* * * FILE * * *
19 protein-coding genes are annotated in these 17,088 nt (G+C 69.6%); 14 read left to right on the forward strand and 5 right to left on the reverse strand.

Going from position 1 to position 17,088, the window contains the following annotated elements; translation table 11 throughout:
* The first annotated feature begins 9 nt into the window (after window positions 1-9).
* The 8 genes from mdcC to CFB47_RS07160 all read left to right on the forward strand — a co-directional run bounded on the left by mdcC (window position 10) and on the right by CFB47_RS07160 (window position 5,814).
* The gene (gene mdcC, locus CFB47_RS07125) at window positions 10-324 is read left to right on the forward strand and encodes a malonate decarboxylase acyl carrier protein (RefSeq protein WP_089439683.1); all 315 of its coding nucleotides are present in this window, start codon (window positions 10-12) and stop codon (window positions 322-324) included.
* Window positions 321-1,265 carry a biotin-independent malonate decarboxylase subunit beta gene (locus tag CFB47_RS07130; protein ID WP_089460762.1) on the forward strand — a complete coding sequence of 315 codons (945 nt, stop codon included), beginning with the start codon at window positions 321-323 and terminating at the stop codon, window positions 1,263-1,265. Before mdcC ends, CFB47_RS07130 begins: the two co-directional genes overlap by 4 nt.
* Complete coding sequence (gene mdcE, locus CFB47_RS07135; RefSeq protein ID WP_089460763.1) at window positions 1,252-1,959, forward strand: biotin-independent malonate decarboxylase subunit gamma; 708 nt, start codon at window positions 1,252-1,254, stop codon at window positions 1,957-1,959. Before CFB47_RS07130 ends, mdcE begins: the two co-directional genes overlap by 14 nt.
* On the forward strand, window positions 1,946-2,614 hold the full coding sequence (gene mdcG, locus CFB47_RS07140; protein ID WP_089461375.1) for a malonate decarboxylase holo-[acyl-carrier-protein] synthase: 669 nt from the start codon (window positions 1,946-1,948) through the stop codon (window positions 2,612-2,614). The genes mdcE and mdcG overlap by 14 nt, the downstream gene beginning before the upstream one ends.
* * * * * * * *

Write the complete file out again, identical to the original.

19 protein-coding genes are annotated in these 17,088 nt (G+C 69.6%); 14 read left to right on the forward strand and 5 right to left on the reverse strand.

Going from position 1 to position 17,088, the window contains the following annotated elements; translation table 11 throughout:
* The first annotated feature begins 9 nt into the window (after window positions 1-9).
* The 8 genes from mdcC to CFB47_RS07160 all read left to right on the forward strand — a co-directional run bounded on the left by mdcC (window position 10) and on the right by CFB47_RS07160 (window position 5,814).
* The gene (gene mdcC, locus CFB47_RS07125) at window positions 10-324 is read left to right on the forward strand and encodes a malonate decarboxylase acyl carrier protein (RefSeq protein WP_089439683.1); all 315 of its coding nucleotides are present in this window, start codon (window positions 10-12) and stop codon (window positions 322-324) included.
* Window positions 321-1,265 carry a biotin-independent malonate decarboxylase subunit beta gene (locus tag CFB47_RS07130; protein ID WP_089460762.1) on the forward strand — a complete coding sequence of 315 codons (945 nt, stop codon included), beginning with the start codon at window positions 321-323 and terminating at the stop codon, window positions 1,263-1,265. Before mdcC ends, CFB47_RS07130 begins: the two co-directional genes overlap by 4 nt.
* Complete coding sequence (gene mdcE, locus CFB47_RS07135; RefSeq protein ID WP_089460763.1) at window positions 1,252-1,959, forward strand: biotin-independent malonate decarboxylase subunit gamma; 708 nt, start codon at window positions 1,252-1,254, stop codon at window positions 1,957-1,959. Before CFB47_RS07130 ends, mdcE begins: the two co-directional genes overlap by 14 nt.
* On the forward strand, window positions 1,946-2,614 hold the full coding sequence (gene mdcG, locus CFB47_RS07140; protein ID WP_089461375.1) for a malonate decarboxylase holo-[acyl-carrier-protein] synthase: 669 nt from the start codon (window positions 1,946-1,948) through the stop codon (window positions 2,612-2,614). The genes mdcE and mdcG overlap by 14 nt, the downstream gene beginning before the upstream one ends.